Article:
Second-degree burns involve the epidermis and the dermis levels of the skin. Symptoms include a deep reddening of the skin, pain, blisters, a glossy appearance caused by leaking fluid and the possible loss of some skin. Second-degree burns require medical treatment

  • Third-Degree Burns

Third-degree burns are the most serious burns and affect all three layers of the skin and are severe enough to permanently destroy the tissue. Signs of a their-degree burn include loss of skin layers, the skin is dry and leathery and may appear charred or have patches that appear white, brown or black. In many cases, the victim may not feel pain as the tissue is dead. Pain can occur in areas where the burn has only affected the first two layers. Third-degree burns require immediate medical attention and are very prone to infection. It is these burns that typically result in hospitalization and the need for long-term treatment.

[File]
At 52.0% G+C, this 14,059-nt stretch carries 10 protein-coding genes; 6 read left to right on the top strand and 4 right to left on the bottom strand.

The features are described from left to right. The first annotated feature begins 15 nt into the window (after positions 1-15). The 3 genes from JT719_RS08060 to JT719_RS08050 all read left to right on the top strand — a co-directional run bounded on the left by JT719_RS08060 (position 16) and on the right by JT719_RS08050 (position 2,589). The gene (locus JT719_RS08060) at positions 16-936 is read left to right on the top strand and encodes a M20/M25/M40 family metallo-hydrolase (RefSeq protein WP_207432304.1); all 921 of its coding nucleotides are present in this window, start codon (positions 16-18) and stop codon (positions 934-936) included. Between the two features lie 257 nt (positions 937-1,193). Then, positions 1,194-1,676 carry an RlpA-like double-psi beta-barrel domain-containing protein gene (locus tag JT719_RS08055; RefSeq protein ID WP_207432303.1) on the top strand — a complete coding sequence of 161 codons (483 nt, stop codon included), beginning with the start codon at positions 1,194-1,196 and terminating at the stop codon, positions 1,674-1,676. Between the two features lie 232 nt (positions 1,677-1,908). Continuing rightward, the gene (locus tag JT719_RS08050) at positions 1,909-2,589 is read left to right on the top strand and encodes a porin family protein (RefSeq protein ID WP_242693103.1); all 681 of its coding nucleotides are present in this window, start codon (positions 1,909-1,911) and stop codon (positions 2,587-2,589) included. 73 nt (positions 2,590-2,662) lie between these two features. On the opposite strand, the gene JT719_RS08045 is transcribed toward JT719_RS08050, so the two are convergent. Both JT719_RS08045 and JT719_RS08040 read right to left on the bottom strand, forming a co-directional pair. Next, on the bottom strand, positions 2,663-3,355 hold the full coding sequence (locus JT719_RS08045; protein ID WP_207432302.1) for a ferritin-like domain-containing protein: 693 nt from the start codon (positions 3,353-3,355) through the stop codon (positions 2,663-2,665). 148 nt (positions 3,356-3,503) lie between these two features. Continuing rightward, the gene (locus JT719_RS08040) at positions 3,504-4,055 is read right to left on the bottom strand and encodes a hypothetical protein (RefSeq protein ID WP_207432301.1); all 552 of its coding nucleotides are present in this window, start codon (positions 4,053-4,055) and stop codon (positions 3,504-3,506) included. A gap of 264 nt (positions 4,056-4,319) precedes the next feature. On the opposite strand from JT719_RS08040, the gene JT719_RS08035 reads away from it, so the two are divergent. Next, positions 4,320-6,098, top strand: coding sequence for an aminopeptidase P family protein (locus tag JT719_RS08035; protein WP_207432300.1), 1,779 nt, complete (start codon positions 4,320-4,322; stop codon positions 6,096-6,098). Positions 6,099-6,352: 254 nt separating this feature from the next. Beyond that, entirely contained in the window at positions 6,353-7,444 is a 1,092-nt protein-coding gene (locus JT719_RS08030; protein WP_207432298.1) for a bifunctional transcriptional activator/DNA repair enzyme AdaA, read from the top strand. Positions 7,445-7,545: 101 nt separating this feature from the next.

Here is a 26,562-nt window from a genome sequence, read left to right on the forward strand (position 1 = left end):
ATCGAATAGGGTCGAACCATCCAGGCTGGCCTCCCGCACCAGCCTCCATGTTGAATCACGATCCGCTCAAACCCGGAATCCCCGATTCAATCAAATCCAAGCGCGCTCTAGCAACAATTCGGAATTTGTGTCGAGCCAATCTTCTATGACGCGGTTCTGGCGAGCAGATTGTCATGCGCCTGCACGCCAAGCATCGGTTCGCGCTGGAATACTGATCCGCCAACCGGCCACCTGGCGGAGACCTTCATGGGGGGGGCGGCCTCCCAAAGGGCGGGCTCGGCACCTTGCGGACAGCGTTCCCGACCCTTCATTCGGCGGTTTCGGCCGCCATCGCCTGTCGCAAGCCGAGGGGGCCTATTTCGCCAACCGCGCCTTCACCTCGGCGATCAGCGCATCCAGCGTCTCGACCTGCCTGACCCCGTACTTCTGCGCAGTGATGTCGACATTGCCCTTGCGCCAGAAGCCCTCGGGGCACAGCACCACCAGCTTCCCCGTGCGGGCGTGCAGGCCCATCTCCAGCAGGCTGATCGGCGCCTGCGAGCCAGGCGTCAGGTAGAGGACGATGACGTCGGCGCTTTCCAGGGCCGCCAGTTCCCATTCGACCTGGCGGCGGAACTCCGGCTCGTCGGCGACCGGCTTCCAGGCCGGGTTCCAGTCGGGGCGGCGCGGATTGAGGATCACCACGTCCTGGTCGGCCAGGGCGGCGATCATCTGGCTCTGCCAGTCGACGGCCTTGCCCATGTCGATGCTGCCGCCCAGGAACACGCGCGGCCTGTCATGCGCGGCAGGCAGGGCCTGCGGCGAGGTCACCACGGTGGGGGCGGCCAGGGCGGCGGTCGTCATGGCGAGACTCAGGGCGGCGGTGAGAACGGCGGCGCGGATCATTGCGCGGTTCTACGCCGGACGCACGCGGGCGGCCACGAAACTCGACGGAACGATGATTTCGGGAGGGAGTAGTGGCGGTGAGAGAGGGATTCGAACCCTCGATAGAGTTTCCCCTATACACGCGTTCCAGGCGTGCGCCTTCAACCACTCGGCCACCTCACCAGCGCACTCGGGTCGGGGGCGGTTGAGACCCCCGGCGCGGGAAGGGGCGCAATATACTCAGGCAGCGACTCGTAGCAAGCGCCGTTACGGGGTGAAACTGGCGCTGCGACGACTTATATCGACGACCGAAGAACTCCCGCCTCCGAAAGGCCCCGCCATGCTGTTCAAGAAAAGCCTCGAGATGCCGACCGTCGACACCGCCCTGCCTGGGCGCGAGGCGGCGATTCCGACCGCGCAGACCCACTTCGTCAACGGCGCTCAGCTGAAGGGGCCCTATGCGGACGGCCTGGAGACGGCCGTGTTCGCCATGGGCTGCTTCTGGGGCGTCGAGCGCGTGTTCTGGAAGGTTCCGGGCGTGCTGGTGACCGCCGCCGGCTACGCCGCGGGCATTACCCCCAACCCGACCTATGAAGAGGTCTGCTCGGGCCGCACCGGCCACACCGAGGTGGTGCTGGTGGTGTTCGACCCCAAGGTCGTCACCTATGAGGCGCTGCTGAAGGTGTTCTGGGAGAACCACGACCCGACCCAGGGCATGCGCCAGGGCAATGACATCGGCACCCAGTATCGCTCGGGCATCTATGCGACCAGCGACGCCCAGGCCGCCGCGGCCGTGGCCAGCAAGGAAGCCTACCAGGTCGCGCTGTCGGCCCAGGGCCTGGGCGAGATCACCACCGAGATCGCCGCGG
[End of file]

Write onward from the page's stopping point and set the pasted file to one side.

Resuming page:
• Fourth-Degree Burns

Fourth-degree burns extend past the skin levels and cause damage to the muscles, tendons and even bone. There is typically no sensation in the area as the nerve endings have also been destroyed. The risk of infection with these burns is high. Long-term hospital care is required and many of these cases can be fatal. In most cases, multiple surgeries are necessary to remove the burned tissue and skin grafts are necessary to cover the damaged areas.

When to See a Doctor?

Seek emergency medical assistance for:

  • Burns that cover the hands, feet, face, groin, buttocks, a major joint or a large area of the body